October 17, 2014 by phicks2012
According to http://en.wikipedia.org/wiki/Alba_(poetry)
The alba (literally “sunrise”) is a genre of Old Occitan lyric poetry. It describes the longing of lovers who, having passed a night together, must separate for fear of being discovered by their respective spouses.
A common figure found in the alba is the guaita (“sentry” or “guard”), a friend who alerts the lovers when the hour has come to separate. The lovers often accuse the guaita of dozing, being inattentive or separating them too early. The lovers fear not just the lady’s husband but also the lauzengiers, the jealous rival.
The following example, composed by an anonymous troubadour, describes the longing of a knight for his lady as they part company after a night of forbidden love. Though generally representative of the style, this particular verse uses an atypical strophic pattern.
Quan lo rosinhols escria
ab sa part la nueg e.l dia,
yeu suy ab ma bell’amia
jos la flor,
tro la gaita de la tor
escria: “Drutz, al levar!
Qu’ieu vey l’alba e.l jorn clar.
While the nightingale sings,
both night and day,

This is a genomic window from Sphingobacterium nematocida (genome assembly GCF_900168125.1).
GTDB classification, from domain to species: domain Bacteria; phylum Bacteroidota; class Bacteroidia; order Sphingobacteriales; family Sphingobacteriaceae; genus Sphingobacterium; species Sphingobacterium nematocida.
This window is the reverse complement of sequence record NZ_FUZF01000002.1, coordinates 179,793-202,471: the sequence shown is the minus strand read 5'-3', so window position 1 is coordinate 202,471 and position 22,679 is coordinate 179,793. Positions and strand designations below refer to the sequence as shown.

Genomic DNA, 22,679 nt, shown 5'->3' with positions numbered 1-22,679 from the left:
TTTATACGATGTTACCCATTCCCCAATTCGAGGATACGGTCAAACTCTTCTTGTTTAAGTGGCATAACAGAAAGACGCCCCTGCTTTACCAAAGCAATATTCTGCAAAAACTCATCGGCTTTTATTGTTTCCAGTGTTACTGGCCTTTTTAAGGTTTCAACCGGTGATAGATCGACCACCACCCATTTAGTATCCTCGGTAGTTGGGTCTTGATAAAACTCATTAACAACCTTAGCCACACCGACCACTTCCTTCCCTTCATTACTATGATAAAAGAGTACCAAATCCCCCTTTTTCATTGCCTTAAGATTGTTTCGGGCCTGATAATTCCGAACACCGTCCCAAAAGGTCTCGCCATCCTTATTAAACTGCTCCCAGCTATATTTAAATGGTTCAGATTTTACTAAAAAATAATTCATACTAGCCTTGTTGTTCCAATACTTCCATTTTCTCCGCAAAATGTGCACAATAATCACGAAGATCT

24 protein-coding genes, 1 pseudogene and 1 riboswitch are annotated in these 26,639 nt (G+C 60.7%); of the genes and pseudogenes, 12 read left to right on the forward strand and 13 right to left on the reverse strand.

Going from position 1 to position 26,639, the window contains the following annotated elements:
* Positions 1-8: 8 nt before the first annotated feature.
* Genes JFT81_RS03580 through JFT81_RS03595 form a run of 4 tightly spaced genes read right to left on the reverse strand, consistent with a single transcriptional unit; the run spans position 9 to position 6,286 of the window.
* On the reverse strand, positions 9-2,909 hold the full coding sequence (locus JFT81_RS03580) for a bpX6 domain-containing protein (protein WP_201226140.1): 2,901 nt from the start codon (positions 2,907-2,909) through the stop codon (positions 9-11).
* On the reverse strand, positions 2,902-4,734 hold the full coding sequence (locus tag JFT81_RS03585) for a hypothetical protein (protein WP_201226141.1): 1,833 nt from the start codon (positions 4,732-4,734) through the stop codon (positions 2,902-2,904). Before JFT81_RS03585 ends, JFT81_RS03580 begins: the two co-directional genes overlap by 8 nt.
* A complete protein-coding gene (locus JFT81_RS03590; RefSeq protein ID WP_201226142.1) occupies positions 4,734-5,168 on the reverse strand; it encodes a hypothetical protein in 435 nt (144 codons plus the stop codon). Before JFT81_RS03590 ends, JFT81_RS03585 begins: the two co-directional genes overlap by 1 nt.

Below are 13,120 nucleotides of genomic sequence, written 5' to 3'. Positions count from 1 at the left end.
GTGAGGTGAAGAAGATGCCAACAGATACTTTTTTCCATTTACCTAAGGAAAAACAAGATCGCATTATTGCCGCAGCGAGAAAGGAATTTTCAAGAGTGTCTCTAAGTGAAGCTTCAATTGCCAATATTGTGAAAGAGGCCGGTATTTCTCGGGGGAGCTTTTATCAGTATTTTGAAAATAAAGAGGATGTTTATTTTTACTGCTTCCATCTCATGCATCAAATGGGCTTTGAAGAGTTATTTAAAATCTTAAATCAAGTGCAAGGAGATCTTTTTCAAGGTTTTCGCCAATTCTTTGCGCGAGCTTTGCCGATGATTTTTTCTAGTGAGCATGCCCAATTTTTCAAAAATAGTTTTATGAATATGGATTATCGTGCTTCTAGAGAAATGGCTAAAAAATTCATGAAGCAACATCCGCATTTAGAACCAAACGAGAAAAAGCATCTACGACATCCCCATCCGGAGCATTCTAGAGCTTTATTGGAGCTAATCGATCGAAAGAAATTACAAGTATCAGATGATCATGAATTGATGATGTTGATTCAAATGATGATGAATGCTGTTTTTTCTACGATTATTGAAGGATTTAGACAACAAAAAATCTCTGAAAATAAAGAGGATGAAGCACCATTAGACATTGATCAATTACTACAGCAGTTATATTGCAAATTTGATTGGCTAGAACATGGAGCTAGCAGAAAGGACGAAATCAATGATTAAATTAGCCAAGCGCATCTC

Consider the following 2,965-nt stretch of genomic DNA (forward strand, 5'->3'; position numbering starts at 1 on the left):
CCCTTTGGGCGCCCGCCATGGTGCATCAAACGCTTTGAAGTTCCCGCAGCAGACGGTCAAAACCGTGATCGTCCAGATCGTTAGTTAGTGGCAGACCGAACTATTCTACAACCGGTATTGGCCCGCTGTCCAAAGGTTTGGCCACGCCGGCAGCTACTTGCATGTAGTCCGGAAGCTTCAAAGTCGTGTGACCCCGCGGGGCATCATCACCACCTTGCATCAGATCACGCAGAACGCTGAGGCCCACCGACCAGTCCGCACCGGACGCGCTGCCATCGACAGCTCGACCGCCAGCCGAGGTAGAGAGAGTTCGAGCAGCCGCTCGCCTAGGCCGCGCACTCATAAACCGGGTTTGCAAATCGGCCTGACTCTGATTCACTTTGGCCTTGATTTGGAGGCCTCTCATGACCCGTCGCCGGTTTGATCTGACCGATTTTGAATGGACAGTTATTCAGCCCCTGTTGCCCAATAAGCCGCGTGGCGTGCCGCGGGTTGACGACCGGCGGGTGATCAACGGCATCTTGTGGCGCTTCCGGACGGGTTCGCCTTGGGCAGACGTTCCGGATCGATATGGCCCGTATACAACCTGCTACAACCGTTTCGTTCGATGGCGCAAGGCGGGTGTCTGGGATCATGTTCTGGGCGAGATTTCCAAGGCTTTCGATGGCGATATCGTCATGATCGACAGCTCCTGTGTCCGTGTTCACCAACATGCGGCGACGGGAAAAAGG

I am with my beautiful
beneath the flowers,
until our sentry from the tower
cries: “Lovers, get up!
for I clearly see the sunrise and the day.
Under the influence of the Occitan troubadours, the Minnesingers developed a similar genre, the Tagelied, in Germany, and in northern France the trouvèresdeveloped an equivalent aube genre. The alba itself was imported into the Galician-Portuguese trovadorismo movement, but only one example of it, by Nuno Fernandes Torneol, survives.
In an earlier article I covered and created my interpretation of The Taglied, but this is slightly different, for all that the theme is the same. My attempt at an Alba is short, as is the example shown above, and is written, as the example is, in Trochaic Quatrameter.
Alba No.1: Dawn Arises
Dawn arises, lovers parting.
Both too soon will be departing
From their bower, soft with morning.
At the sentry’s whispered warning
Lovers don their lace and leather,
Now no longer clasped together.
[08 August, 2014]